The most important reason to read the OT is because it’s part of God’s Word which He divinely inspired and protected through the ages, so that we might have its revelation in its entirety.


Think of it as a large novel. If you only knew the last part, of the Bible you would miss the introduction of the characters, the setting, the plot, the themes of salvation and sacrifice and the developments that happen along the way towards God’s incarnation. The ending won’t make nearly as much sense if you haven’t read the beginning and middle. Re-read the beginning of Genesis. God created man to have fellowship with Him. When the first Adam broke that relationship through sin, God said He would make a way for that fellowship to be restored. According to Gen. 3:15, He would send someone born of a woman (a clear reference to the virgin birth of Christ) who would destroy Satan’s plans: “For the Scripture says, “The first man, Adam, was created a living being”; but the last Adam is the life-giving Spirit…The first Adam, made of earth, came from the earth; the second Adam came from heaven.” (1 Cor.15:45,47). In a nutshell, both the Bible’s Testaments help us to understand the relationship between these two men: the First and especially the Last Adam – the man who is Jesus, the Messiah. There’s a silly joke: why do Jews like the OT? Because that’s where all the profits are! Prophets were sent to announce God’s salvation plan. The OT is full of over 300 prophecies about Christ’s bloodline, the place of His birth, events of His life, and details of His death- all of which have been fulfilled. Our Bible would not be complete without the Hebrew Scriptures. The New has not replaced the Old. The person who merely samples the Word of God never acquires much of a taste for it and we mustn’t expect the world to respect a book that we ourselves neglect.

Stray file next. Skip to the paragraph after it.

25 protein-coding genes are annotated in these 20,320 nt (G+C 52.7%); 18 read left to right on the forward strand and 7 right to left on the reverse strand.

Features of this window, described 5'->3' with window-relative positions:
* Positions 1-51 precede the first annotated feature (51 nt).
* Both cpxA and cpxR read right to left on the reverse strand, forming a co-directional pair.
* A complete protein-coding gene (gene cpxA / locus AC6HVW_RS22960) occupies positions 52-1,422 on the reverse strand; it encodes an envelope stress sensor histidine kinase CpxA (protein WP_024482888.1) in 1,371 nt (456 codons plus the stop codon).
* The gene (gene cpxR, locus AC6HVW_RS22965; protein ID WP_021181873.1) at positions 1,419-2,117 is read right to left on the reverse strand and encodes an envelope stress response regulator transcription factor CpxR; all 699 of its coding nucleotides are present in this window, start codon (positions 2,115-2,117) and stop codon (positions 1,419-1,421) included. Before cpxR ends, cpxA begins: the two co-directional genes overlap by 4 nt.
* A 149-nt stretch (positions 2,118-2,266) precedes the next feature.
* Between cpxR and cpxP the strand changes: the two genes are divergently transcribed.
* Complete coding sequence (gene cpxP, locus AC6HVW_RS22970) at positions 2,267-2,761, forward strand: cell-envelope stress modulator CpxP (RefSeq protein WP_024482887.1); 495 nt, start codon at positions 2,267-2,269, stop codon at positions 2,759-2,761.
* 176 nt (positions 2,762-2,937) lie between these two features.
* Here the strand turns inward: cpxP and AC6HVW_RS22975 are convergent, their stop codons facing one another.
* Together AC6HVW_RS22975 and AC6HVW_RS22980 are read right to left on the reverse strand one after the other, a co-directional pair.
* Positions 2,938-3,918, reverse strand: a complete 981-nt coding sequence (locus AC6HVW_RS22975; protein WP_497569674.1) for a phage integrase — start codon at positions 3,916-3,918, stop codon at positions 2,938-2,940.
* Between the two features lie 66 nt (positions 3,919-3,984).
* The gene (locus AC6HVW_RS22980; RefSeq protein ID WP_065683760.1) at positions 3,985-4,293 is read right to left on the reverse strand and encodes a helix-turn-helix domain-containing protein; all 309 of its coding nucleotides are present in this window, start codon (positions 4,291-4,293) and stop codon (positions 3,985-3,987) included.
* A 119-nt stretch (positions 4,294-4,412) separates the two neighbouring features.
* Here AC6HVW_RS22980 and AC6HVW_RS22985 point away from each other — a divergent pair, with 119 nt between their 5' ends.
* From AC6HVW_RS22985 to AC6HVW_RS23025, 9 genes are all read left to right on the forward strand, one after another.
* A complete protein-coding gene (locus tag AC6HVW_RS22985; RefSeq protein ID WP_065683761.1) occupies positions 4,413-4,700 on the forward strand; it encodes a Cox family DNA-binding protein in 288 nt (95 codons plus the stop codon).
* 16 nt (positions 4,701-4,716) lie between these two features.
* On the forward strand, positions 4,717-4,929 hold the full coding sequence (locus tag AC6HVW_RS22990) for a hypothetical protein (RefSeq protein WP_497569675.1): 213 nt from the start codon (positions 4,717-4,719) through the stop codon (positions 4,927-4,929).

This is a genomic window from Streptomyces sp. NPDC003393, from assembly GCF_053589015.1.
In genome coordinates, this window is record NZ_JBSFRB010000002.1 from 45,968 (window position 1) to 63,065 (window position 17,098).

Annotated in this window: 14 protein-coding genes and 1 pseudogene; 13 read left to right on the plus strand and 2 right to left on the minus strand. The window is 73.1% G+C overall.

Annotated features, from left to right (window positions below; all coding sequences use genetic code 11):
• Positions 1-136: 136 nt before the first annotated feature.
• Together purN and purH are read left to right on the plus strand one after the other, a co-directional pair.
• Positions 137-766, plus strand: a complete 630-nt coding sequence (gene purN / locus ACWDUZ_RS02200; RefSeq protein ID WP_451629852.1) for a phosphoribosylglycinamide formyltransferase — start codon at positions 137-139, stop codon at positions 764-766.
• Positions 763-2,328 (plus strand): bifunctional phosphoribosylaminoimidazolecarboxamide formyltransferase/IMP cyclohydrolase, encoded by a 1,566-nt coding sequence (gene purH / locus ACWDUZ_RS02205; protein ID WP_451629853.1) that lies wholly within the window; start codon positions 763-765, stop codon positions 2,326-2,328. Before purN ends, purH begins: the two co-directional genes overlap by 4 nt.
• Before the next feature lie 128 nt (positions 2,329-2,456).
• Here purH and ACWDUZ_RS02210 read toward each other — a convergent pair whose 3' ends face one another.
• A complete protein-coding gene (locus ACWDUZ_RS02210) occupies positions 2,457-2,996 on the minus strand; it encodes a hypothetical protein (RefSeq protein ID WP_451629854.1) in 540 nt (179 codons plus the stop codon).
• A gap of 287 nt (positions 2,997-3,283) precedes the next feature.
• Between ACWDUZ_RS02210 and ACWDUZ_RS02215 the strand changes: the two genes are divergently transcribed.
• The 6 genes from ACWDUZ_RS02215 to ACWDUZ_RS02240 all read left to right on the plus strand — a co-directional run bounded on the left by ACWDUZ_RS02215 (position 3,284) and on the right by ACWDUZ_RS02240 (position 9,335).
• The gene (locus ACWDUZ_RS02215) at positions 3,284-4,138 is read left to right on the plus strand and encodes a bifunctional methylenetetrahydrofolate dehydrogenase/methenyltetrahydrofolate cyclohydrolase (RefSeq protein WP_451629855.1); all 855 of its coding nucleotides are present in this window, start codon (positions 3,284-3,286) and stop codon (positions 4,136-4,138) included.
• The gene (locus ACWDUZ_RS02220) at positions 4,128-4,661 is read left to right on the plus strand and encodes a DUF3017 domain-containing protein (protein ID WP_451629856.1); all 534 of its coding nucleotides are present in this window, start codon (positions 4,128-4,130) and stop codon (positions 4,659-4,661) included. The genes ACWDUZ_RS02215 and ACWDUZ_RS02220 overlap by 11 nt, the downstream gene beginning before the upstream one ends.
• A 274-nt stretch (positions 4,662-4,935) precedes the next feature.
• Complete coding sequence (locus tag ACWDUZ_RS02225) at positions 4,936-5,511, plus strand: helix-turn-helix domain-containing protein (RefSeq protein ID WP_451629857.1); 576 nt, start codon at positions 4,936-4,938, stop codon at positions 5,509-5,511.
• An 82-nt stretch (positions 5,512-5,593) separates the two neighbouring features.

The entire OT is like a letter written by our Lord God for the benefit of us all. Fulfilled prophecy shows us the hand of God, the divinity of Jesus, and the mystical nature of faith in God and in His Word. If we limit our daily reading to just the NT, we miss so many signs about getting to know God in a deeply personal and intimate way. In the call to worship this AM all of your responses came from the Psalms – those hymns of praise – a great source of comfort and peace and as relevant to us today as to the people who wrote them. Some people today are still asking for some special sign that will prove that Jesus was sent from God. God has given us all the signs we need right here in the Bible. All God wants, is for us to believe in the One He sent. Jesus gave a short, direct answer to the Scripture He read – the first sermon He preached. So let’s unroll the scroll and find the place where it is written: The Spirit of the Lord is on me, because he has anointed me to preach good news to the poor. He has sent me to proclaim freedom for the prisoners and recovery of sight for the blind, to release the oppressed and to proclaim the year of the Lord’s favour.”


I think Jesus expects us to take the Word of God as seriously as He does. Don’t you?